Continue reading and watch the video clip

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Closing the Gender Divide: Why Confidence and Leaning In Alone Won’t Cut It

by Lydia Dishman

It’s a leadership catch 22. While we can all agree that confidence is an essential tool for career success, a raft of research indicates that women are less likely to speak up in meetings, negotiate for raises or promotions, and generally underestimate their ability to perform.

When women are selected less often to lead than their male peers, even though they outperform the guys, it’s no wonder the gender gap persists.

A recent survey by PricewaterhouseCoopers and Strategy& found that in eight out of the last 10 years, there have been more women heading into the corner office than stepping out. Despite that encouraging trend, female CEOs comprised only 3% of leaders of public companies in 2013, a 1.3 percentage point drop from 2012. And they’re more likely to be forced out.

But why?

Books such as The Confidence Code by Katty Kay and Claire Shipman,Find Your Courage by Margie Warrell, and even The Next Generation of Women Leaders by Selena Rezvani all suggest that the chasm is caused by the gap between competence and confidence.

There’s plenty of science to lend credence to their theory.

Support, even in the face of failure is one way to foster the female leader. As Susan Glasser writes at Politico:

“The leaders who succeed are the ones who are allowed to make mistakes, who have the time and space and breathing room and support from their bosses to push and prod, experiment and improvise until they get it right. Because all of journalism is in the midst of upheaval right now, and that Silicon Valley cliché about failing in order to succeed really does apply. It turned out I did not really have the support of my boss, and I believe that to be the actual—and much more prosaic—story of many of these contretemps over controversial editors and executives who happen to be women.”

Continue reading the full article

Over communication: 7 reasons to learn “Mench”

by Dorothy Dalton

…is over communication strictly a gender issue?

I don’t think so. I know any number of men who could talk for their countries.  Women often make comments about the monosyllabic “report” style communication patterns of the men in their lives, thinking that the rapport we create via our own delivery is much better.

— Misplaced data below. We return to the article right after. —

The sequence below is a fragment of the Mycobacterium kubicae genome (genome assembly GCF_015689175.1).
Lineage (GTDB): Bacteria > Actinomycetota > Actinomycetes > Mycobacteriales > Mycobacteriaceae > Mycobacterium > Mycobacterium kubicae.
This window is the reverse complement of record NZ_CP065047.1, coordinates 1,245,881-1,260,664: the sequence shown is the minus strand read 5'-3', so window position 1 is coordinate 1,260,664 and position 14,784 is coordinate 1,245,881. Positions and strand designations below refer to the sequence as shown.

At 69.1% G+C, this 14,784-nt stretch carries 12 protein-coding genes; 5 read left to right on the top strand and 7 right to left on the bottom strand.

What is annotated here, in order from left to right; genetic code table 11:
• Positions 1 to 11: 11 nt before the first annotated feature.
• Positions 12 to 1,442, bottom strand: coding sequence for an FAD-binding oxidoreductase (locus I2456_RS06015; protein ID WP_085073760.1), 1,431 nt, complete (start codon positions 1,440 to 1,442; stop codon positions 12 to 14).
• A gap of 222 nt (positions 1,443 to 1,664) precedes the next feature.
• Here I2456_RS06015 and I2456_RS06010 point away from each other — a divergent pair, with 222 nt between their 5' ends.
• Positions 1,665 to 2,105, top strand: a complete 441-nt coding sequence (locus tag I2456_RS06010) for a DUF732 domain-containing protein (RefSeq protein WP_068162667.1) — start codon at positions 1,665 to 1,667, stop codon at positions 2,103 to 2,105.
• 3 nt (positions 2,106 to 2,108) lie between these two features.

But Lynette Allen, Co-Founder Her Invitation suggests that over sharing (over communication) can indeed be a female characteristic which we use to our detriment seeing it as an  “unconsciously displayed behaviour which actively holds women back. They have to learn to be more succinct in the workplace and not tell the whole story and even more.”  

A recent article in the Harvard Business Review  suggested what happened to a senior woman in a meeting ” was like a snowball going down a hill and picking up stuff in its path”  and was a real barrier to being taken seriously.

What is your style? “mini- series” or  “book cover blurb.”

So why does over communication cause mis-communication, isn’t it important that everyone has all the details?

  1. Your thinking appears cloudy and muddled if you are unable to be succinct and your message becomes blurred in verbiage. If you forget the point of why you’re telling something, you have gone seriously adrift. People stop listening and you fail to get your message across.  You have become a snowball and snowballs melt. Ding!
  2. It seems that you don’t respect other people’s time if you over communicate in any situation, you run the risk of your listener shutting down and retreating, either physically or psychologically. At the far end of the spectrum they will avoid you totally. In all cases your message is not going through. Ding!
  3. It seems that you don’t respect your own time if every time a simple social question of “How are you?” produces a twenty-minute discourse on your health or what is going on for you,  you give the impression of being a poor time manager.  Ding!
  4. It suggests that you are not in touch with your audience as you don’t recognise social cues.  So just as if you were going to France you would try to speak a bit of French, If you are delivering to a male audience then try to speak in a language they will understand. Mench?Ding